Used to provide analgesia for acute and chronic pain conditions affecting the thorax including the following:
Significant rib fractures causing hypoventilation, splinting respirations, or atelectasis
Chest wall/upper abdominal surgery: Thoracotomy, thoracostomy, gastrostomy tube placement
Neuralgia: Posttraumatic, postherpetic (acute herpes simplex virus [HSV] infection), metastatic neoplasm of vertebral body
Inadvertant creation of bilateral pneumothorax puts the patient at unnecessarily high health risk
Routine rib fracture that is tolerating oral analgesia
Lack of surgical expertise
Serious hemostasis disorders, such as platelets <50,000 or international normalized ratio (INR) >1.0
Procedure can cause local pain. Local anesthesia will be given.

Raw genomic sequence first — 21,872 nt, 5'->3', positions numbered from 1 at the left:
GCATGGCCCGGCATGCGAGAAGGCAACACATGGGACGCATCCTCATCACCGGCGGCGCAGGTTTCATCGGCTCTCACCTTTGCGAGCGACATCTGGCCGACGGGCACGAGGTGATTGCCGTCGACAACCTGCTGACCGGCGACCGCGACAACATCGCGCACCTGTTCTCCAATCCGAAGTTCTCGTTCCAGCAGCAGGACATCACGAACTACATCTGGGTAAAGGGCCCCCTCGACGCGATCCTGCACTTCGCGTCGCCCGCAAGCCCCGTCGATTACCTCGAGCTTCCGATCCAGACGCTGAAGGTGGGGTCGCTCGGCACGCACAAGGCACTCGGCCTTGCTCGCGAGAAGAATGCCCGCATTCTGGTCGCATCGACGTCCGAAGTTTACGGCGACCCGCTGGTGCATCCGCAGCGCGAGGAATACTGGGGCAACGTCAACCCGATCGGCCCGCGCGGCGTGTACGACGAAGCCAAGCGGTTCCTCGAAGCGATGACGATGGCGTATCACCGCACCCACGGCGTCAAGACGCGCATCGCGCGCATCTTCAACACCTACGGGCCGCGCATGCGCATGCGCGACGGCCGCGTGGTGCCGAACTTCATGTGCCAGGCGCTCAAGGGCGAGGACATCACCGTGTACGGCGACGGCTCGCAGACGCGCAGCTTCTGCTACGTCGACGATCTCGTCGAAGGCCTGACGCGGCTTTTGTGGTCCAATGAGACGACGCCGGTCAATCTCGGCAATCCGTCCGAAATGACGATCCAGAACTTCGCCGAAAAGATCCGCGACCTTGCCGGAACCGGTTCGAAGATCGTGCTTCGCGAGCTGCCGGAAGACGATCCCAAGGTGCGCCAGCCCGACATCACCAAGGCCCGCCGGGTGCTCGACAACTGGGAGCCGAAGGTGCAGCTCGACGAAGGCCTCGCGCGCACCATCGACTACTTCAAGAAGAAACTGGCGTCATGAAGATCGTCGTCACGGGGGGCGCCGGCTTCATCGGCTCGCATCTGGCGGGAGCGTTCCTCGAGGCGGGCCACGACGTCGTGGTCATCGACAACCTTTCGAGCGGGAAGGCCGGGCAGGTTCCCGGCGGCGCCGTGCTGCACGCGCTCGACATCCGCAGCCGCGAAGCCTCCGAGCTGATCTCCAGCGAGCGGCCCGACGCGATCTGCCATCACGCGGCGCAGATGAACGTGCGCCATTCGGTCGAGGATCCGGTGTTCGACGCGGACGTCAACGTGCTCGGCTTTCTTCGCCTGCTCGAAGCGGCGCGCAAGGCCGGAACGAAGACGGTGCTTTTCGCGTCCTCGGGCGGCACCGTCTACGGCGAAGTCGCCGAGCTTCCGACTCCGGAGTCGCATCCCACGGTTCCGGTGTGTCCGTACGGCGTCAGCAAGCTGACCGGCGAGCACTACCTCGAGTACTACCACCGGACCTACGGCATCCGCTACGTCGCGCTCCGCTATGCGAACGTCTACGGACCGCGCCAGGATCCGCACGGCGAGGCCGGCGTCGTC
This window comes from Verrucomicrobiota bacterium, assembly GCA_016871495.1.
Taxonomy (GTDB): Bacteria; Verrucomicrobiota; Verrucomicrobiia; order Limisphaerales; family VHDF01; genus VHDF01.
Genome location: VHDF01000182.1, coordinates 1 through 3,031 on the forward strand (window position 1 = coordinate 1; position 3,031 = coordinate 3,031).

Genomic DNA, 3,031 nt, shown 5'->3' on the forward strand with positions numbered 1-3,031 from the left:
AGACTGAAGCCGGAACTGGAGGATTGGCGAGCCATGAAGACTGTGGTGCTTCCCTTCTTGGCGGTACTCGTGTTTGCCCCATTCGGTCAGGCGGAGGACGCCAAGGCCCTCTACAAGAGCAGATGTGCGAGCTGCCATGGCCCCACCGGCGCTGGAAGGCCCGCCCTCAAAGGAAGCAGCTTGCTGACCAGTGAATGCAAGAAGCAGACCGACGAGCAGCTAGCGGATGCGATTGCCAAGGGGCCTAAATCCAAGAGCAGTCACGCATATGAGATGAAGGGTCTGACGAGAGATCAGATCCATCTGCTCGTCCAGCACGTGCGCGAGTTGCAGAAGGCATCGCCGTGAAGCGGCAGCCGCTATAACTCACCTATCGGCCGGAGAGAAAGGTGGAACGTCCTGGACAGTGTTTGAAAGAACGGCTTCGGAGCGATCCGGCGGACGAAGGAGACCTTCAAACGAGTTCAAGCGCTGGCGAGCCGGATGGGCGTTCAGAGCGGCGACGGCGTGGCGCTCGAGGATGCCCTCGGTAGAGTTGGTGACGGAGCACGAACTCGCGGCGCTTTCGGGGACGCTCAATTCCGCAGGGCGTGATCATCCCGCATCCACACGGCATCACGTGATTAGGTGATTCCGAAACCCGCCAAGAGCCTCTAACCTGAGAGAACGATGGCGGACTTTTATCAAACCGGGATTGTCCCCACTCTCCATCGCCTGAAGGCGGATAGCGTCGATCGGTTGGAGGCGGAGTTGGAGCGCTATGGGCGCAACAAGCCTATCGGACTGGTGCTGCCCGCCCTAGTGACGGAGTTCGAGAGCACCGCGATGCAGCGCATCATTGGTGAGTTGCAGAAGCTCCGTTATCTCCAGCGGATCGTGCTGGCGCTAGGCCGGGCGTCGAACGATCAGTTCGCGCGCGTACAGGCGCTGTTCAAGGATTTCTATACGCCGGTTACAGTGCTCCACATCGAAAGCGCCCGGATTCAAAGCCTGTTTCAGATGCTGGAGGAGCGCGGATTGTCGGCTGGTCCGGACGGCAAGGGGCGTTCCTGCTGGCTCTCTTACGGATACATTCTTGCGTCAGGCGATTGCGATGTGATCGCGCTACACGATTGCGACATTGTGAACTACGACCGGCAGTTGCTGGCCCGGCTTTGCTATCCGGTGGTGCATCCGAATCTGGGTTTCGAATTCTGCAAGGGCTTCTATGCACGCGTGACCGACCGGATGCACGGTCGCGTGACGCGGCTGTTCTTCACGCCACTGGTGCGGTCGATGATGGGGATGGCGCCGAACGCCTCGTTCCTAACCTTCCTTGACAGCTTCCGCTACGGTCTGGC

Needle puncture can cause local bleeding, which is usually minimal. More significant bleeding can occur if the intercostal artery is punctured but care will be taken to avoid the artery.
The needle could puncture the lung and cause a collapsed lung (pneumothorax). The risk is <1.5% and we have definitive treatment to reinflate the lung if the situation arises.
Potential for introducing infection exists; however, this is extremely rare. Sterile technique will be utilized.
The following landmarks are useful to determine the position of the desired rib:
7th rib is the lowest rib covered by the angle of the scapula
12th rib is the last rib palpable (FIGURE 78.1)
The intercostal nerves (ICNs) course in the subcostal groove parallel to the ribs. Within the subcostal groove, the ICNs lie inferior to the intercostal arteries (vein, artery, nerve).
Most ICN blocks are performed between the posterior and midaxillary line at a point proximal to the origin of the lateral cutaneous nerve. In adults, this correlates with 6 to 8 cm from the spinous process at the angle of the rib.
Standard 25-gauge needle and 22-gauge 1.5-inch short-bevel needle
Sterile draping and sterile gloves
Povidone–iodine solution or chlorhexidine